Part 2 - Debunking Fallacies Associated with the Assignment of Benefits to Loss Mitigation Firms

J.P. Gonzalez-Sirgo
Founder of J.P. Gonzalez-Sirgo, P.A.

This is the second installment of our two-part blog post exposing the misleading and invalid contentions promulgated by the insurance industry to oppose the right of an insured to effect a post-loss assignment of benefits.  The power of an insured to assign a right to proceeds or a claim after a peril causes damage to a home is extremely valuable for policyholders.  While issues might arise about the appropriateness of the amount billed for repairs, an assignment of benefits means the insurer will dispute the invoice rather than a policyholder.  This result constitutes sound public policy because the loss mitigation company and insurer can negotiate settlement of an invoice on more equal ground than an individual homeowner faced with the need for emergency services following a disaster.

Fallacy #5: Loss mitigation service agreements that authorize an assignment of benefits violate Florida’s statute governing public adjusting of claims.

The Florida statute that governs public adjusters requires individuals who assist policyholders to be regulated and certified by the state.  Public adjusters negotiate with insurance carriers on behalf of policyholders regarding the issue of coverage and the value of a loss.  A contractor under an assignment of benefits agreement does not negotiate for the homeowner regarding the amounts the homeowner is entitled to receive for damage to the home, personal property within the residence, and/or additional living expenses.  The contractor represents its own interest in obtaining its fee limited to the services the company performed for the insured.  In other words, the contractor’s dealings with the insurer are limited to its own bill not the value of the insured’s claim.

Fallacy #6: It is unfair to permit a post-loss assignment of benefits because it violates the non-assignment clause in homeowner’s policies.

When a contractor and an insured engage in a post-loss assignment of benefits arrangement, the actual insurance policy is not being assigned to the company that performs repair work.  The only right transferred to the contractor involves payment for services actually performed.  All that is assigned is post-loss money or benefits, so the insurance company faces no unanticipated risk because the damage has already occurred.  The fairness of the relationship is rooted in the insured avoiding the need to wait weeks or months for payment of a claim.  The ability to immediately assign proceeds from a loss also prevents further damage that might occur if the insured lacked funds to pay for services until the claim has been resolved.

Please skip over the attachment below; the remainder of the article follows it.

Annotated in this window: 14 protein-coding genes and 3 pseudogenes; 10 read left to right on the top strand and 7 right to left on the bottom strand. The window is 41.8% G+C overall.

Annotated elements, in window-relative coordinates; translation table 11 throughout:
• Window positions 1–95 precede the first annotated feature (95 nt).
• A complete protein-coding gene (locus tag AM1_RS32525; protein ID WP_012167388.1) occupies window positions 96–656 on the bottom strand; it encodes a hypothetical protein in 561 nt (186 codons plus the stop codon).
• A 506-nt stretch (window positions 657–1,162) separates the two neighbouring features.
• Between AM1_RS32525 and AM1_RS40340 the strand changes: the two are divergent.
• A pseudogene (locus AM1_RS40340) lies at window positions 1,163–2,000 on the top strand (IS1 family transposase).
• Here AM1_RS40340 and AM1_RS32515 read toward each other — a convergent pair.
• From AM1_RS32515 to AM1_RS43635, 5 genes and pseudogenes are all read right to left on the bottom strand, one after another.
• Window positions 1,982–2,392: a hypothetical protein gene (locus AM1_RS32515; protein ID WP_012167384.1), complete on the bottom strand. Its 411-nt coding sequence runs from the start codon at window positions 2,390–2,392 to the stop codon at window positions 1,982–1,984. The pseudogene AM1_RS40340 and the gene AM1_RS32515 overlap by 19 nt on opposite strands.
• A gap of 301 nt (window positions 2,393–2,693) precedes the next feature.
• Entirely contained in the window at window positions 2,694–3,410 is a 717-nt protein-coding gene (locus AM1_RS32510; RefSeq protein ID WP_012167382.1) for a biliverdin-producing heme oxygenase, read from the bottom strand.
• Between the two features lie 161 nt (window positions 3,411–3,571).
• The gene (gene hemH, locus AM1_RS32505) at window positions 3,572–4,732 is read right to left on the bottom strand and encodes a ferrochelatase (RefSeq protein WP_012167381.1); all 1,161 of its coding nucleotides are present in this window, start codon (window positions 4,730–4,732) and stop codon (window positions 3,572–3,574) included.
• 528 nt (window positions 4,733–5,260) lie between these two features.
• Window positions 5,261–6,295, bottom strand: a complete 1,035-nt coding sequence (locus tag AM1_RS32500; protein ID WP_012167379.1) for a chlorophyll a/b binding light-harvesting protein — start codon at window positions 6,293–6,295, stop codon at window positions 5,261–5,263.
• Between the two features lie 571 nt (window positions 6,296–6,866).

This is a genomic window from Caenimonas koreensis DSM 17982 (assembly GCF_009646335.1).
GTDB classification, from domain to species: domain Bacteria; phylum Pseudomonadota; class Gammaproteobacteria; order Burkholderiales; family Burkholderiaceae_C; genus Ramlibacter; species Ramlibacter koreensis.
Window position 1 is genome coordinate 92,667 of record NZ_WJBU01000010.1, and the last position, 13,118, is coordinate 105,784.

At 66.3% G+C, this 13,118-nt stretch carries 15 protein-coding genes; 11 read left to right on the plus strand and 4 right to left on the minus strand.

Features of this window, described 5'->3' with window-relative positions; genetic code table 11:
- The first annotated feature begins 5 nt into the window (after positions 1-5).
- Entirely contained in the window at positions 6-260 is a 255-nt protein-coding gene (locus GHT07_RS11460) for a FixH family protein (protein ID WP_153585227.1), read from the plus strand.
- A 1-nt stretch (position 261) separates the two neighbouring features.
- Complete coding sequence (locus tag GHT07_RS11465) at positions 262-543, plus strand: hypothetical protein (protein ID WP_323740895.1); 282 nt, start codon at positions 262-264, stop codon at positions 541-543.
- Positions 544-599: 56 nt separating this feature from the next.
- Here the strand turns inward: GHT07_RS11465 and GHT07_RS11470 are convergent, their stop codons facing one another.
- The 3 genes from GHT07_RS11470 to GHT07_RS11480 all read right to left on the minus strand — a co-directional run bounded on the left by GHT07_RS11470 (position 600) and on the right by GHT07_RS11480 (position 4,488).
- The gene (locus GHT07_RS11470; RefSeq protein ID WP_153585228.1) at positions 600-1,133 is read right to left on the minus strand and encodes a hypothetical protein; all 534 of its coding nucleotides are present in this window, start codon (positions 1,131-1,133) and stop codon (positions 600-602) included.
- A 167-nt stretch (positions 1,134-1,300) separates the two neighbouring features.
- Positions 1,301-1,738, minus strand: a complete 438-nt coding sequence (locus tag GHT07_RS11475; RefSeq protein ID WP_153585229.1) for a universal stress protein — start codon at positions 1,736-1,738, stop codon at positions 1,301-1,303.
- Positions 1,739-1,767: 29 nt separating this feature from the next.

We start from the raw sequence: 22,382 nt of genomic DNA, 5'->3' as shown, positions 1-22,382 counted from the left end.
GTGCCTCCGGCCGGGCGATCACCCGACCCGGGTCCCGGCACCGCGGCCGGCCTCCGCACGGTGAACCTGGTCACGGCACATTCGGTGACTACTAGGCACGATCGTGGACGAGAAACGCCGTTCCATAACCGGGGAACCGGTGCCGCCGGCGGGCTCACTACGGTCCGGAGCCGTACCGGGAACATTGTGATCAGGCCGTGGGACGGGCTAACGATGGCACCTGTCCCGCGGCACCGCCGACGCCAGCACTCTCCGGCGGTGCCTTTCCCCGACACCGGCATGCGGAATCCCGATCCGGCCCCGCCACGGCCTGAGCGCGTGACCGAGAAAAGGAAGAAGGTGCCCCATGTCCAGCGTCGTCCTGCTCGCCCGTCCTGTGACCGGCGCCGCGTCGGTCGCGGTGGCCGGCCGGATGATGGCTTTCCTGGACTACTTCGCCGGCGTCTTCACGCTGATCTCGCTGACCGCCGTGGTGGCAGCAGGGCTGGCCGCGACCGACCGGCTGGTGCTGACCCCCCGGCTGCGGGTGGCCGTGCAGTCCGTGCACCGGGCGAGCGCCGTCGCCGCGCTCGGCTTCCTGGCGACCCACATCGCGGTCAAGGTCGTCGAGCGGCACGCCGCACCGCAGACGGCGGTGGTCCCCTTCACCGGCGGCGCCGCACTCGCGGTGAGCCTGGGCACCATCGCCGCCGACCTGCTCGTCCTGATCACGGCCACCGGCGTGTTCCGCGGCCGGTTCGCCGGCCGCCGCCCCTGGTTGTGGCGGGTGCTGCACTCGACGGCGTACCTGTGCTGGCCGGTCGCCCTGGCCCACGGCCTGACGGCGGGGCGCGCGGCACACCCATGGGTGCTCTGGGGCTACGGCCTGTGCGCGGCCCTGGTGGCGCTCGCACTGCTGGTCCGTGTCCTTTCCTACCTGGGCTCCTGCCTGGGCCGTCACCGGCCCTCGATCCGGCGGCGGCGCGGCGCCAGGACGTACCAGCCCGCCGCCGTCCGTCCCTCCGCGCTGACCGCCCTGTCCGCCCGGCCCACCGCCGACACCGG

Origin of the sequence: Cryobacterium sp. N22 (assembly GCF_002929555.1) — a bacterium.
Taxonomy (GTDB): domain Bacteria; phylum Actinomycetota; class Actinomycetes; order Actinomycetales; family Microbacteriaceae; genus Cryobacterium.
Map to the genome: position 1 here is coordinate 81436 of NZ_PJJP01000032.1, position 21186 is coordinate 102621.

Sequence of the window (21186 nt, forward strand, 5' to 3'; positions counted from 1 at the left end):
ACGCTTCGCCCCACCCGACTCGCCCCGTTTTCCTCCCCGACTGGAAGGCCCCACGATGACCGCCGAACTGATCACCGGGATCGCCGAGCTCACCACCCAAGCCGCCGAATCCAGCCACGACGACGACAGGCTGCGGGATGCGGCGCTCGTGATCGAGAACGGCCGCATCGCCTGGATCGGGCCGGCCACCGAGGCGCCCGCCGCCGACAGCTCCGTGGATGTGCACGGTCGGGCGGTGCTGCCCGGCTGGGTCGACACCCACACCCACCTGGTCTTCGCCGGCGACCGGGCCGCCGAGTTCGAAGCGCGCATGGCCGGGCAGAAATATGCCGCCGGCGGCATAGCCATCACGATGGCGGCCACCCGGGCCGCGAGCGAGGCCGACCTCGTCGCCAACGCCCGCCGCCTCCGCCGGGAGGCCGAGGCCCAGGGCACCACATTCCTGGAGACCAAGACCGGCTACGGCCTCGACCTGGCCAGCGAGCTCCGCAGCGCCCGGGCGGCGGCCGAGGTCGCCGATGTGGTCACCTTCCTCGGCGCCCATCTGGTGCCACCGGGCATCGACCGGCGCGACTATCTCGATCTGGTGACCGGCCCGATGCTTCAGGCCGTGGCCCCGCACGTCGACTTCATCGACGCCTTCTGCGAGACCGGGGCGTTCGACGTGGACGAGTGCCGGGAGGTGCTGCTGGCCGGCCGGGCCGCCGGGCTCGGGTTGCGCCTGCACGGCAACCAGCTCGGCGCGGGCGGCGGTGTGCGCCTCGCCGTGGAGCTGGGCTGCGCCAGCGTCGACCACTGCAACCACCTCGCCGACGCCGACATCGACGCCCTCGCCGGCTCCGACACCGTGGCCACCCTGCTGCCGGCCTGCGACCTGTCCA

Fallacy #7: The language in an assignment of benefits clause might deprive the homeowner of control over any aspect of the claim.

While the language of contracts used by some loss mitigation companies might seem broad enough to permit this outcome, state law prohibits this result.  Florida law only permits an assignment of benefits provision to transfer to a contractor the right to payment for the services the contractor actually provides to the insured.  As the Florida 13th Circuit Court of Appeals explained in United Automobile Ins. Co. v. Orozco, “[i]t is a given that an effective assignment would convey the right to sue only for services the assignee provides.”  In other words, contractors do not have the right to effect an assignment of the ENTIRE claim despite the language used in the contract between the insured and the service provider.

Fallacy #8: Service provider contracts that permit an assignment of benefits violate Florida law because contractors have no “insurable interest” in the subject property.

This contention made by insurance companies is based on Florida Statutes §627.405, which requires an insured have an interest in the property covered under a policy.  This commonsense rule prohibits an individual from obtaining an insurance policy covering a neighbor’s home or a friend’s automobile.  This argument advanced by insurers is a complete red herring because the insured has an interest in the subject property.  The insured is simply assigning his or her right to post-loss payment after the damage has occurred.  As long as the insured has an interest in the subject property, the fact the contractor does not have an ownership interest is irrelevant.

If you have questions about executing an assignment of benefits or other insurance claims issues, you are invited to contact our law firm to speak to an experienced Florida insurance attorney about your options.  My law firm represents policyholders in claims disputes in Miami and throughout Florida. The Law Firm of J.P. Gonzalez-Sirgo, P.A. offers free consultations and case evaluations. No Recovery, No Lawyer Fees. Call 305-461-1095 or Toll Free 1-866-71-CLAIM. 

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